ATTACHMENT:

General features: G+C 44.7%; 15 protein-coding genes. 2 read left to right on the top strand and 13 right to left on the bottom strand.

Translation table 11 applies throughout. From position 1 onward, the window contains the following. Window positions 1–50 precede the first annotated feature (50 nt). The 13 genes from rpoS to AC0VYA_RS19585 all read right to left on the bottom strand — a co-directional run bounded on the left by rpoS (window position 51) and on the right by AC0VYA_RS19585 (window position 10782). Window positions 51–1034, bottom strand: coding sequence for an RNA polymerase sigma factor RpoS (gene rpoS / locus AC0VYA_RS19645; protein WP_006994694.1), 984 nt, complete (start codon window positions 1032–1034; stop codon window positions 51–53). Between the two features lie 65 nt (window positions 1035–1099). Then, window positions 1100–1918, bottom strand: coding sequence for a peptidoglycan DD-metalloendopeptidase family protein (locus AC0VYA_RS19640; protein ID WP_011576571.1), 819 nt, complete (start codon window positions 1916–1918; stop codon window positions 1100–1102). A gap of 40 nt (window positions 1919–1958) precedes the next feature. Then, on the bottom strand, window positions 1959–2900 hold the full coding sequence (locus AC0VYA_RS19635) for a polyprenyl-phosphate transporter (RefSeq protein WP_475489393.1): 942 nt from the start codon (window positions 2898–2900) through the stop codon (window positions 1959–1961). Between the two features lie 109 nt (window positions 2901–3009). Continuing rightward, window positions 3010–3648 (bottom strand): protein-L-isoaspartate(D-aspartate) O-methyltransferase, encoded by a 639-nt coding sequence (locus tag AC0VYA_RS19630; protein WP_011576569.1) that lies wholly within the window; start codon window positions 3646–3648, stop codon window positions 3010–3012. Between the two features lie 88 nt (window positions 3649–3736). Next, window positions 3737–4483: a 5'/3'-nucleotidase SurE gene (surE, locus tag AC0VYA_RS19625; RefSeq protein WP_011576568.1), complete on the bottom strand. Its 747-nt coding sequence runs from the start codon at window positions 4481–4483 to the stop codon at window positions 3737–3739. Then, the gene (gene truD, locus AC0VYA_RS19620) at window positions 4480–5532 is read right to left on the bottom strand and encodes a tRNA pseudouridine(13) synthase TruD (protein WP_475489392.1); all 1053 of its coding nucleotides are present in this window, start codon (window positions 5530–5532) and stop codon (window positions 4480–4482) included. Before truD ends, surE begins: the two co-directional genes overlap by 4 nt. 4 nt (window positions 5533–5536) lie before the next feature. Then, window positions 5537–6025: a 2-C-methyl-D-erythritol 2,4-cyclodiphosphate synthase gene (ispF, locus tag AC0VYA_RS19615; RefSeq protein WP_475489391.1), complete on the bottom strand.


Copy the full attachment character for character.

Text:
General features: G+C 44.7%; 15 protein-coding genes. 2 read left to right on the top strand and 13 right to left on the bottom strand.

Translation table 11 applies throughout. From position 1 onward, the window contains the following. Window positions 1–50 precede the first annotated feature (50 nt). The 13 genes from rpoS to AC0VYA_RS19585 all read right to left on the bottom strand — a co-directional run bounded on the left by rpoS (window position 51) and on the right by AC0VYA_RS19585 (window position 10782). Window positions 51–1034, bottom strand: coding sequence for an RNA polymerase sigma factor RpoS (gene rpoS / locus AC0VYA_RS19645; protein WP_006994694.1), 984 nt, complete (start codon window positions 1032–1034; stop codon window positions 51–53). Between the two features lie 65 nt (window positions 1035–1099). Then, window positions 1100–1918, bottom strand: coding sequence for a peptidoglycan DD-metalloendopeptidase family protein (locus AC0VYA_RS19640; protein ID WP_011576571.1), 819 nt, complete (start codon window positions 1916–1918; stop codon window positions 1100–1102). A gap of 40 nt (window positions 1919–1958) precedes the next feature. Then, on the bottom strand, window positions 1959–2900 hold the full coding sequence (locus AC0VYA_RS19635) for a polyprenyl-phosphate transporter (RefSeq protein WP_475489393.1): 942 nt from the start codon (window positions 2898–2900) through the stop codon (window positions 1959–1961). Between the two features lie 109 nt (window positions 2901–3009). Continuing rightward, window positions 3010–3648 (bottom strand): protein-L-isoaspartate(D-aspartate) O-methyltransferase, encoded by a 639-nt coding sequence (locus tag AC0VYA_RS19630; protein WP_011576569.1) that lies wholly within the window; start codon window positions 3646–3648, stop codon window positions 3010–3012. Between the two features lie 88 nt (window positions 3649–3736). Next, window positions 3737–4483: a 5'/3'-nucleotidase SurE gene (surE, locus tag AC0VYA_RS19625; RefSeq protein WP_011576568.1), complete on the bottom strand. Its 747-nt coding sequence runs from the start codon at window positions 4481–4483 to the stop codon at window positions 3737–3739. Then, the gene (gene truD, locus AC0VYA_RS19620) at window positions 4480–5532 is read right to left on the bottom strand and encodes a tRNA pseudouridine(13) synthase TruD (protein WP_475489392.1); all 1053 of its coding nucleotides are present in this window, start codon (window positions 5530–5532) and stop codon (window positions 4480–4482) included. Before truD ends, surE begins: the two co-directional genes overlap by 4 nt. 4 nt (window positions 5533–5536) lie before the next feature. Then, window positions 5537–6025: a 2-C-methyl-D-erythritol 2,4-cyclodiphosphate synthase gene (ispF, locus tag AC0VYA_RS19615; RefSeq protein WP_475489391.1), complete on the bottom strand.